Does the new consumer privacy act apply to you?

RB Connect/RB Web/MR Web

A new state law, the California Consumer Privacy Act (CCPA), went into effect this month, and even if you are not a California business, it might affect you. OMTI is not a law firm and cannot give legal advice, but it is our opinion that if you store any personal information related to a California resident, you should err on the side of caution and post a privacy policy that complies with CCPA on your company website and/or your RB Web/RB Connect/MR Web site (if you have one).

CCPA protects the privacy of Californians by allowing them to demand to see all the information a company has saved on them, as well as a full list of all the third parties that data is shared with, up to 2x a year. Californians can also demand that their personal information be removed from your files. In addition, the California law allows residents to sue companies if the privacy guidelines are violated, even if there is no breach.

For example, they can sue if you do not have a clearly visible footer on your website offering the option to opt out of data sharing. Or if they can’t find out how their information has been collected or get copies of that information.

There are limits on which companies are required to comply. You must comply if your company:

  • Does business in the State of California,
  • Collects personal information (or on behalf of which such information is collected),
  • Alone or jointly with others determines the purposes or means of processing of that data, and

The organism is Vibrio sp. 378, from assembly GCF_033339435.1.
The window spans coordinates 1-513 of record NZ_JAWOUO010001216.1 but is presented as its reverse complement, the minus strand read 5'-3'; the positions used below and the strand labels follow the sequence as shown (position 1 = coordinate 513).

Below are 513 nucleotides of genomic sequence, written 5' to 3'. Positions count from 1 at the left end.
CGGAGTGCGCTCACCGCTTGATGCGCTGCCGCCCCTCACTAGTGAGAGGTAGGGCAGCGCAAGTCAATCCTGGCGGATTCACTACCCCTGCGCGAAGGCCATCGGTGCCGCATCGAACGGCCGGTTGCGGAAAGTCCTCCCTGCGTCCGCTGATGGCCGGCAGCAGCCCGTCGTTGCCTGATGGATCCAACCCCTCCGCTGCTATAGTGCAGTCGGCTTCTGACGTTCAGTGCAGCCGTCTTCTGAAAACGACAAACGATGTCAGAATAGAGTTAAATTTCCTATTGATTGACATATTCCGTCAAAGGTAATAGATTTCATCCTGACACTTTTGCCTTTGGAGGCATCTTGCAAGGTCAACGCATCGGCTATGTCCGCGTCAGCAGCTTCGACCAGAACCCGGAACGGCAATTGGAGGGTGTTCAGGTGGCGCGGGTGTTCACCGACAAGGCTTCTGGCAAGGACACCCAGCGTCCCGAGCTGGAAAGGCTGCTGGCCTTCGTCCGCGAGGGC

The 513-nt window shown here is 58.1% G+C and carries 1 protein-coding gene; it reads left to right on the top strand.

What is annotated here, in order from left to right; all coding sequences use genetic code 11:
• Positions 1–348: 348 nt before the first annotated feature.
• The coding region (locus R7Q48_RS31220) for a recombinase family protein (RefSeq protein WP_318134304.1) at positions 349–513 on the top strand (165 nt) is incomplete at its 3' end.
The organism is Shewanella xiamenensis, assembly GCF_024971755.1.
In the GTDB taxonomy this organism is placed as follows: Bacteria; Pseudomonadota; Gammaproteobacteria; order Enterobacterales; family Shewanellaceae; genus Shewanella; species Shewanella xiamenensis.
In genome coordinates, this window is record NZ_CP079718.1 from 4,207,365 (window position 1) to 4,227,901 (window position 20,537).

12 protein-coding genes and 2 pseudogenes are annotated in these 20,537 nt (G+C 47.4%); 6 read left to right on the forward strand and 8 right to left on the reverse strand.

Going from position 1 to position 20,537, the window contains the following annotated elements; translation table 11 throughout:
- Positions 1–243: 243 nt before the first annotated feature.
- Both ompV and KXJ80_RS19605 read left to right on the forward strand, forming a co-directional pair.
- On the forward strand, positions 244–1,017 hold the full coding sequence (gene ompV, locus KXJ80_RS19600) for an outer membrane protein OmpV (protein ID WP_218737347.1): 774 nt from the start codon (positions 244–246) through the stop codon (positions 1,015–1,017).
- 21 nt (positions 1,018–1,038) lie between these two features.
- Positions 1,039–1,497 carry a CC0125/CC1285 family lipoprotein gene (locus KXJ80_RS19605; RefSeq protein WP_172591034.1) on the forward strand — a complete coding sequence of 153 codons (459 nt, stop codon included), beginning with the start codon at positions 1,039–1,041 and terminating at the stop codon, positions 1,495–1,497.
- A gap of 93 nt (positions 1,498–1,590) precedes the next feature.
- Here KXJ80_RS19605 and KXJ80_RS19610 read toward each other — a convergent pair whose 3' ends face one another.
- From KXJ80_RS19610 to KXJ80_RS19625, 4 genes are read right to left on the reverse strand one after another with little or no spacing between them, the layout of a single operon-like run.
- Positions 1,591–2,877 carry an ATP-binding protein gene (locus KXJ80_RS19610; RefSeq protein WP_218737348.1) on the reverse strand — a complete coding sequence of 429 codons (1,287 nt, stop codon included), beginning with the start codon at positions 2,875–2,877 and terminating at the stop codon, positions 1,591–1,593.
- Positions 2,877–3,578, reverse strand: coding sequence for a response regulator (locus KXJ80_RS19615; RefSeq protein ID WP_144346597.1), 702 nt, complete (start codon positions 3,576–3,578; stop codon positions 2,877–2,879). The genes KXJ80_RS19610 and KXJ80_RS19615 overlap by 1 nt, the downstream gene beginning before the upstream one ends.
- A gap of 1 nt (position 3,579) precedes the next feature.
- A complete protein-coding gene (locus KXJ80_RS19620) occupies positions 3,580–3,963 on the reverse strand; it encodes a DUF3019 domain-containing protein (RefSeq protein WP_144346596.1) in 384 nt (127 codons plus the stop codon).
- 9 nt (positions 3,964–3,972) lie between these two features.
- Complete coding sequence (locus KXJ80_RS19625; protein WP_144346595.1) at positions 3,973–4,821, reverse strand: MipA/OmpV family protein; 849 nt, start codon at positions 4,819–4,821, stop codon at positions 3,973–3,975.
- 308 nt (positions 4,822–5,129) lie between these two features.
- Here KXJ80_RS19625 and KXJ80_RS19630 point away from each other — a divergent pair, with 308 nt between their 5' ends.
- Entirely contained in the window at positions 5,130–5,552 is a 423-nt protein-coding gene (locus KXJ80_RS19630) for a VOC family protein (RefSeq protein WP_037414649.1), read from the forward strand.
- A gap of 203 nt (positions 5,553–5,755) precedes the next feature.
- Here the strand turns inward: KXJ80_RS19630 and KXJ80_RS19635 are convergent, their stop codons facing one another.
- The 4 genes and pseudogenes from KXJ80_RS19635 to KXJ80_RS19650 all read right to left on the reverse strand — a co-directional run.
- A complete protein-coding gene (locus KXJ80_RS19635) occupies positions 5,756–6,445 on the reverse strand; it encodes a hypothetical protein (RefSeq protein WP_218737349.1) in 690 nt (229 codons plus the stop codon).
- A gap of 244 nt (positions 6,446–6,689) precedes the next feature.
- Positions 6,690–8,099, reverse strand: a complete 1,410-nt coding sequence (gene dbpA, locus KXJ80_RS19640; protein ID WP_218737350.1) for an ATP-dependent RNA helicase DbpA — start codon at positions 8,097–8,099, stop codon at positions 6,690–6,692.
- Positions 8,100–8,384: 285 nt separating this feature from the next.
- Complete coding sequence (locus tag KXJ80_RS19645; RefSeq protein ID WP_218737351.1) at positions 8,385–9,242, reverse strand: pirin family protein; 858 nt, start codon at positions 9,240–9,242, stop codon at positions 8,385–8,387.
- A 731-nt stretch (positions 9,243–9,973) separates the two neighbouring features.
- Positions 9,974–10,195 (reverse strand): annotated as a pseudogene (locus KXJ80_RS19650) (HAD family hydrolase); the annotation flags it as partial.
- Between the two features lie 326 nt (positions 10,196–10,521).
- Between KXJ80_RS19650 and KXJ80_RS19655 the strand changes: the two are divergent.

• Satisfies one or more of the following:
    • Annual gross revenue in excess of $25 million,
    • Annually, alone or in combination, buy, receive for the business’s commercial purposes, sell, or share for commercial purposes, alone or in combination, the personal information of 50,000 or more consumers, households, or devices, or
    • Derive 50 percent or more of its annual revenues from selling consumers’ personal information.

Before deciding if you must comply, consider that you don’t have to be a California business or sell personal information to be eligible. For example, if you create a transcript that include information about a California resident that you then store in your repository, CCPA might apply.

Fines for non-compliance are up to $7,500 per record, and you have 30 days to comply once notified of a violation. In addition, California residents can sue for damages, both individually and as part of a class-action lawsuit.

The law is very new, so there might be further regulations that make it clearer where and to whom it applies, but for now, you might want to include a privacy statement on your website just to be safe.

Further reading

Overview of CCPA

To create your own privacy policy, you can find CCPA-compliant privacy policy examples and generators online by searching for “ccpa policy examples.”

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